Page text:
Apple started an investigation after SACOM’s report revealed that it’s supplier Quanta Computer employed students to make Apple Watches in the Chinese city of Chongqing. These students didn’t worked voluntarily, worked overtime and their activities had nothing to do with learning. Such practices violate Chinese regulations and Apple’s own standards.
As reported by CNN: “Students aged 16 to 19 were forced by their schools to work at the factory [in Chongqing at the Qanta plant, ed.] in through compulsory internships, placed in jobs unrelated to their field of study, often made to work excessive overtime, and in some cases put on overnight shifts. All four of those practices violate Chinese regulations and Apple’s own standards”, SACOM said.
How does Apple manages its supply chain, is a question that pops up with this kind of allegations. Usually Apple announces new products in October, needing a lot of temporary labour which are hard to find. For example, at the Foxconn plant labour force can triple from 10,000 to 300.000 workers in busy periods. Forced student labour has become increasingly common in China’s factories, as companies struggle to keep costs low as wages rise. This situation makes clear that brands purchasing practices, like Apple’s, have a direct negative impact on working conditions.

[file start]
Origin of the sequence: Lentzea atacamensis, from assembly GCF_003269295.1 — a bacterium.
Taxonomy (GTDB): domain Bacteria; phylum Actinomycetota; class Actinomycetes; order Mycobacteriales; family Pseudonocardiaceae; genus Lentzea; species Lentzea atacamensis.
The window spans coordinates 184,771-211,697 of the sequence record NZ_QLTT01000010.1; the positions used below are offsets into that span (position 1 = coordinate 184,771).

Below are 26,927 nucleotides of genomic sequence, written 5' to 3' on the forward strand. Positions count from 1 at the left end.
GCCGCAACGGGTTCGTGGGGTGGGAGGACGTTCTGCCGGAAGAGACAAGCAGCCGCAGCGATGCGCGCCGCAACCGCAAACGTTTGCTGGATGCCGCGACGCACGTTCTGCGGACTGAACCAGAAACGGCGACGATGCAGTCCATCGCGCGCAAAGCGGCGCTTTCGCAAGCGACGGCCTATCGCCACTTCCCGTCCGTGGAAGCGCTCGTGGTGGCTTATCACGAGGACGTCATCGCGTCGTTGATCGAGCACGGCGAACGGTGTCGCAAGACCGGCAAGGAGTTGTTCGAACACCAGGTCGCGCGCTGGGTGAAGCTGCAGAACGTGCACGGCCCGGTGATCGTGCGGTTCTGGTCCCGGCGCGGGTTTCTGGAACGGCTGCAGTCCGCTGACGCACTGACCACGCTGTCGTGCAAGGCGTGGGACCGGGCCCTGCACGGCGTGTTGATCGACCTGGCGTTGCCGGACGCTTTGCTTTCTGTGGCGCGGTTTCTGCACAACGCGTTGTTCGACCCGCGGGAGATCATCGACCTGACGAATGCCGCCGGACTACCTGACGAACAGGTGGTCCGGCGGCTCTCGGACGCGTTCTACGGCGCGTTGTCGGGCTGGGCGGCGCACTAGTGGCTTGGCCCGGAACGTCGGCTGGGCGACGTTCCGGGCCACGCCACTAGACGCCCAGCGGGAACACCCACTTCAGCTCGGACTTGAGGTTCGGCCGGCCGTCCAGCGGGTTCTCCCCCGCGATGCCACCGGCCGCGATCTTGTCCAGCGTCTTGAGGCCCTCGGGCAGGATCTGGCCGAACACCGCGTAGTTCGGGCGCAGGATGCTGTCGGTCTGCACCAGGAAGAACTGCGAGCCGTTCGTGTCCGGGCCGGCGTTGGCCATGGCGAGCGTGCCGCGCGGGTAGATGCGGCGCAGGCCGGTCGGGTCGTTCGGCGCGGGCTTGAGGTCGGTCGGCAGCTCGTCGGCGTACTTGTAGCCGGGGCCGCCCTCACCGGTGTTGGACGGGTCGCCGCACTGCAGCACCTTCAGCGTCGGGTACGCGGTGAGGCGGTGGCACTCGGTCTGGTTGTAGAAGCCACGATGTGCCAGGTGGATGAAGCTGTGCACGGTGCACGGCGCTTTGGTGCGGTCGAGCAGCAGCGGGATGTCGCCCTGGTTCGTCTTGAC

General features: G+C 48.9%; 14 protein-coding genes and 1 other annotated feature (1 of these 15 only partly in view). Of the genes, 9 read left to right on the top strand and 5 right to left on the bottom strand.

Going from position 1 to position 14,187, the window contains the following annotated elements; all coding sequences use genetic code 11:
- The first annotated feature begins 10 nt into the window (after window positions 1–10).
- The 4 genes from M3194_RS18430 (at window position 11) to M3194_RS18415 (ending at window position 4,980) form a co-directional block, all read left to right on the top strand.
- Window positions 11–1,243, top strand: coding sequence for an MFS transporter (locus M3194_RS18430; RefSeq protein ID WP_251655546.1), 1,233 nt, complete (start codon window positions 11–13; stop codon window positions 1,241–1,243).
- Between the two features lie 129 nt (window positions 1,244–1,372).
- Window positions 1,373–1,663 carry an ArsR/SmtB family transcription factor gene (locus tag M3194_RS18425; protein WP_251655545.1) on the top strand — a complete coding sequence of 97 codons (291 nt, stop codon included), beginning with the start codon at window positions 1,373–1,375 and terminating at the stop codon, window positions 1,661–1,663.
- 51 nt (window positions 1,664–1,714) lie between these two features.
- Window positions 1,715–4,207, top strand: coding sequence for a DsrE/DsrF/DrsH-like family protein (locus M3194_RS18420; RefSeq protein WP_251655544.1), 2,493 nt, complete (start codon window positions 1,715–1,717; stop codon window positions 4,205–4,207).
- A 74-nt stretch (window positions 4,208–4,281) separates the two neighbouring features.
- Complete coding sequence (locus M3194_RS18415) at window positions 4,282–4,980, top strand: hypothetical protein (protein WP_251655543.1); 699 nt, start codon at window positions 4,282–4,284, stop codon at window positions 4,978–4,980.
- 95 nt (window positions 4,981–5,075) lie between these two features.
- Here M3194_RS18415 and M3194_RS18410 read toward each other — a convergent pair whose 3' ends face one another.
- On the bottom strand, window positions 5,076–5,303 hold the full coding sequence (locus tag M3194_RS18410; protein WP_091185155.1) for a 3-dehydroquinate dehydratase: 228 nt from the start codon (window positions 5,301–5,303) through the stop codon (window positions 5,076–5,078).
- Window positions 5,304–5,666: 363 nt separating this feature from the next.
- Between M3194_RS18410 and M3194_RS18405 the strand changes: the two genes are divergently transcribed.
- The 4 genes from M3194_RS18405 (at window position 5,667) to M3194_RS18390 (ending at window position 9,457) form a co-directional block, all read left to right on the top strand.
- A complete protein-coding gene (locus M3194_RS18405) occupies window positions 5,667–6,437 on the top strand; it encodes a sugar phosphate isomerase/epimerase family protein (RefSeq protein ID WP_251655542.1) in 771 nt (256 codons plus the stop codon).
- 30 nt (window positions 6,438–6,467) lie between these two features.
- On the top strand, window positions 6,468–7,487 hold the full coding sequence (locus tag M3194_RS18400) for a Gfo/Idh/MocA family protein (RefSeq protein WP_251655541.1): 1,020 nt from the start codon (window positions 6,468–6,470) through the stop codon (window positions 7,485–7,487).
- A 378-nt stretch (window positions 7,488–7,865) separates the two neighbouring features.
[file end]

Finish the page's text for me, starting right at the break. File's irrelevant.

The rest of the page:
Apple claimed that it had audited its supplier three times without finding student interns in Chongqing at the Qanta plant. But SACOM interviewed 28 students at the plant in Chongqing municipality over the summer, and all of them said they had not voluntarily applied to work there. SACOM’s report makes it very clear that the auditing system used by companies and the industry fails to identify labour rights violations.